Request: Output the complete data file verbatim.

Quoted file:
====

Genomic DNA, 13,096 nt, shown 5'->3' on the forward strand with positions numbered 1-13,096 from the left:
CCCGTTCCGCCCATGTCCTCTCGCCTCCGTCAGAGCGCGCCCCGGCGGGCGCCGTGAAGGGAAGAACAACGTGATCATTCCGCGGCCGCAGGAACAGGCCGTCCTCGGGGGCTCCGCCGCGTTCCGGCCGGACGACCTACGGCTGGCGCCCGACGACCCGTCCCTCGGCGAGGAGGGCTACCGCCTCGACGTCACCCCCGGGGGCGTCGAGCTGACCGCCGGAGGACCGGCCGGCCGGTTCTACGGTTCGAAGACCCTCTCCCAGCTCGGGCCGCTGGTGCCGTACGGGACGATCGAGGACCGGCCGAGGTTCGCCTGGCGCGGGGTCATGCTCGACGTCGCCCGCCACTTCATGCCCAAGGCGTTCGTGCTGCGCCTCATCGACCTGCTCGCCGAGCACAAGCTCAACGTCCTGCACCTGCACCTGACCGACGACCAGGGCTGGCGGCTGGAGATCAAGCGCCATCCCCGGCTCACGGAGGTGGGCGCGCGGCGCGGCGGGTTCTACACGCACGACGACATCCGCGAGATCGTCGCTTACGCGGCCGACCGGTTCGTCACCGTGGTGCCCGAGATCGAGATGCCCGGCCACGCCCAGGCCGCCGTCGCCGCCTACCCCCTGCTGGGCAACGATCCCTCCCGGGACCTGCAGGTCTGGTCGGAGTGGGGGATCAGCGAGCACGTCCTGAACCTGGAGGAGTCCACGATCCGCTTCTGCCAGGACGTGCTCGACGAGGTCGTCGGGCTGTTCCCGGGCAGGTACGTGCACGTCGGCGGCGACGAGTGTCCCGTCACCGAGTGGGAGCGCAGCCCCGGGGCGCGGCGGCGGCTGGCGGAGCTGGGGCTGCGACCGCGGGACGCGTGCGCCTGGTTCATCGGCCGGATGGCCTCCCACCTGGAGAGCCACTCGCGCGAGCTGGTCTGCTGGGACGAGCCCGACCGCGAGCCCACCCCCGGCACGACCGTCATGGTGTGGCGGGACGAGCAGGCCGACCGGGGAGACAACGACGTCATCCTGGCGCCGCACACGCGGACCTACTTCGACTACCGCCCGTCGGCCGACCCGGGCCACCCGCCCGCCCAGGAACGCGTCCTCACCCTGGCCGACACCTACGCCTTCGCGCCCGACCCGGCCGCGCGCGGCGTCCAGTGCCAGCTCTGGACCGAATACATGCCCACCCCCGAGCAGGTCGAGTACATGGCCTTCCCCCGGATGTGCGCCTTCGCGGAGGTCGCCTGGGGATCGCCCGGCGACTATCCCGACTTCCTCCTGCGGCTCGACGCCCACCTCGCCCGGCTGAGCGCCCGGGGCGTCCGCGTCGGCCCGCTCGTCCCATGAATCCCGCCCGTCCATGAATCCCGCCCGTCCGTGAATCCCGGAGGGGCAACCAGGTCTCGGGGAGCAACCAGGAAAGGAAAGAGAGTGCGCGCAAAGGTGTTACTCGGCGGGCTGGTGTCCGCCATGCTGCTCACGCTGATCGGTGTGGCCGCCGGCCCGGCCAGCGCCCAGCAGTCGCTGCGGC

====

Genomic DNA, 13,096 nt, shown 5'->3' on the forward strand with positions numbered 1-13,096 from the left:
CCCGTTCCGCCCATGTCCTCTCGCCTCCGTCAGAGCGCGCCCCGGCGGGCGCCGTGAAGGGAAGAACAACGTGATCATTCCGCGGCCGCAGGAACAGGCCGTCCTCGGGGGCTCCGCCGCGTTCCGGCCGGACGACCTACGGCTGGCGCCCGACGACCCGTCCCTCGGCGAGGAGGGCTACCGCCTCGACGTCACCCCCGGGGGCGTCGAGCTGACCGCCGGAGGACCGGCCGGCCGGTTCTACGGTTCGAAGACCCTCTCCCAGCTCGGGCCGCTGGTGCCGTACGGGACGATCGAGGACCGGCCGAGGTTCGCCTGGCGCGGGGTCATGCTCGACGTCGCCCGCCACTTCATGCCCAAGGCGTTCGTGCTGCGCCTCATCGACCTGCTCGCCGAGCACAAGCTCAACGTCCTGCACCTGCACCTGACCGACGACCAGGGCTGGCGGCTGGAGATCAAGCGCCATCCCCGGCTCACGGAGGTGGGCGCGCGGCGCGGCGGGTTCTACACGCACGACGACATCCGCGAGATCGTCGCTTACGCGGCCGACCGGTTCGTCACCGTGGTGCCCGAGATCGAGATGCCCGGCCACGCCCAGGCCGCCGTCGCCGCCTACCCCCTGCTGGGCAACGATCCCTCCCGGGACCTGCAGGTCTGGTCGGAGTGGGGGATCAGCGAGCACGTCCTGAACCTGGAGGAGTCCACGATCCGCTTCTGCCAGGACGTGCTCGACGAGGTCGTCGGGCTGTTCCCGGGCAGGTACGTGCACGTCGGCGGCGACGAGTGTCCCGTCACCGAGTGGGAGCGCAGCCCCGGGGCGCGGCGGCGGCTGGCGGAGCTGGGGCTGCGACCGCGGGACGCGTGCGCCTGGTTCATCGGCCGGATGGCCTCCCACCTGGAGAGCCACTCGCGCGAGCTGGTCTGCTGGGACGAGCCCGACCGCGAGCCCACCCCCGGCACGACCGTCATGGTGTGGCGGGACGAGCAGGCCGACCGGGGAGACAACGACGTCATCCTGGCGCCGCACACGCGGACCTACTTCGACTACCGCCCGTCGGCCGACCCGGGCCACCCGCCCGCCCAGGAACGCGTCCTCACCCTGGCCGACACCTACGCCTTCGCGCCCGACCCGGCCGCGCGCGGCGTCCAGTGCCAGCTCTGGACCGAATACATGCCCACCCCCGAGCAGGTCGAGTACATGGCCTTCCCCCGGATGTGCGCCTTCGCGGAGGTCGCCTGGGGATCGCCCGGCGACTATCCCGACTTCCTCCTGCGGCTCGACGCCCACCTCGCCCGGCTGAGCGCCCGGGGCGTCCGCGTCGGCCCGCTCGTCCCATGAATCCCGCCCGTCCATGAATCCCGCCCGTCCGTGAATCCCGGAGGGGCAACCAGGTCTCGGGGAGCAACCAGGAAAGGAAAGAGAGTGCGCGCAAAGGTGTTACTCGGCGGGCTGGTGTCCGCCATGCTGCTCACGCTGATCGGTGTGGCCGCCGGCCCGGCCAGCGCCCAGCAGTCGCTGCGGC